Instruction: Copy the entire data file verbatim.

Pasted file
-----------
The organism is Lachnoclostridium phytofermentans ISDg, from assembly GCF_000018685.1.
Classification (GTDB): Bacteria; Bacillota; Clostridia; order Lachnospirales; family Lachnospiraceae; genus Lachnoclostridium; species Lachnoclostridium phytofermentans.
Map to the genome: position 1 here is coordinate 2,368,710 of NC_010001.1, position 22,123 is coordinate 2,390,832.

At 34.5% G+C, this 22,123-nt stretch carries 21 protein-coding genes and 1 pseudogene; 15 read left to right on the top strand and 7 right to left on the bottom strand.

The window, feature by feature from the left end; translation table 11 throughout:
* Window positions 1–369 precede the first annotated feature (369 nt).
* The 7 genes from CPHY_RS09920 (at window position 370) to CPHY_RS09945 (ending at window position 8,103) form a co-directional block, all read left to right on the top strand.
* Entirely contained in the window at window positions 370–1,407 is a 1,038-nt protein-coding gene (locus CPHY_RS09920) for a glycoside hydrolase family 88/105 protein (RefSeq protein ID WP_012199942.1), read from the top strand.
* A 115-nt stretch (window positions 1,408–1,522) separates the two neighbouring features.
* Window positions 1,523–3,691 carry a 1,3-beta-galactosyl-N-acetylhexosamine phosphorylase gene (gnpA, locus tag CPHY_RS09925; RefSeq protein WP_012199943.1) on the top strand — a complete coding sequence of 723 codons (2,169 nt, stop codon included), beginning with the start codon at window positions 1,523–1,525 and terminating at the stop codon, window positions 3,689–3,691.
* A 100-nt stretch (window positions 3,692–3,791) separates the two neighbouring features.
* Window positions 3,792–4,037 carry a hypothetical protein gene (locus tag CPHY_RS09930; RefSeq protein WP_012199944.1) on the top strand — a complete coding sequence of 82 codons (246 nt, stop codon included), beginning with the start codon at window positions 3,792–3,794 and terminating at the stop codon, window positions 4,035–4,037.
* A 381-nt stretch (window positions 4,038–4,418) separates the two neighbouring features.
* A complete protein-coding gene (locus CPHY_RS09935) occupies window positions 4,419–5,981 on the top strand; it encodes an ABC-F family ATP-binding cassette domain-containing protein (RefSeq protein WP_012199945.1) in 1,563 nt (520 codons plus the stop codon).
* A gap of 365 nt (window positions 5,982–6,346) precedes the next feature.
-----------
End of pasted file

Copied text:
The organism is Lachnoclostridium phytofermentans ISDg, from assembly GCF_000018685.1.
Classification (GTDB): Bacteria; Bacillota; Clostridia; order Lachnospirales; family Lachnospiraceae; genus Lachnoclostridium; species Lachnoclostridium phytofermentans.
Map to the genome: position 1 here is coordinate 2,368,710 of NC_010001.1, position 22,123 is coordinate 2,390,832.

At 34.5% G+C, this 22,123-nt stretch carries 21 protein-coding genes and 1 pseudogene; 15 read left to right on the top strand and 7 right to left on the bottom strand.

The window, feature by feature from the left end; translation table 11 throughout:
* Window positions 1–369 precede the first annotated feature (369 nt).
* The 7 genes from CPHY_RS09920 (at window position 370) to CPHY_RS09945 (ending at window position 8,103) form a co-directional block, all read left to right on the top strand.
* Entirely contained in the window at window positions 370–1,407 is a 1,038-nt protein-coding gene (locus CPHY_RS09920) for a glycoside hydrolase family 88/105 protein (RefSeq protein ID WP_012199942.1), read from the top strand.
* A 115-nt stretch (window positions 1,408–1,522) separates the two neighbouring features.
* Window positions 1,523–3,691 carry a 1,3-beta-galactosyl-N-acetylhexosamine phosphorylase gene (gnpA, locus tag CPHY_RS09925; RefSeq protein WP_012199943.1) on the top strand — a complete coding sequence of 723 codons (2,169 nt, stop codon included), beginning with the start codon at window positions 1,523–1,525 and terminating at the stop codon, window positions 3,689–3,691.
* A 100-nt stretch (window positions 3,692–3,791) separates the two neighbouring features.
* Window positions 3,792–4,037 carry a hypothetical protein gene (locus tag CPHY_RS09930; RefSeq protein WP_012199944.1) on the top strand — a complete coding sequence of 82 codons (246 nt, stop codon included), beginning with the start codon at window positions 3,792–3,794 and terminating at the stop codon, window positions 4,035–4,037.
* A 381-nt stretch (window positions 4,038–4,418) separates the two neighbouring features.
* A complete protein-coding gene (locus CPHY_RS09935) occupies window positions 4,419–5,981 on the top strand; it encodes an ABC-F family ATP-binding cassette domain-containing protein (RefSeq protein WP_012199945.1) in 1,563 nt (520 codons plus the stop codon).
* A gap of 365 nt (window positions 5,982–6,346) precedes the next feature.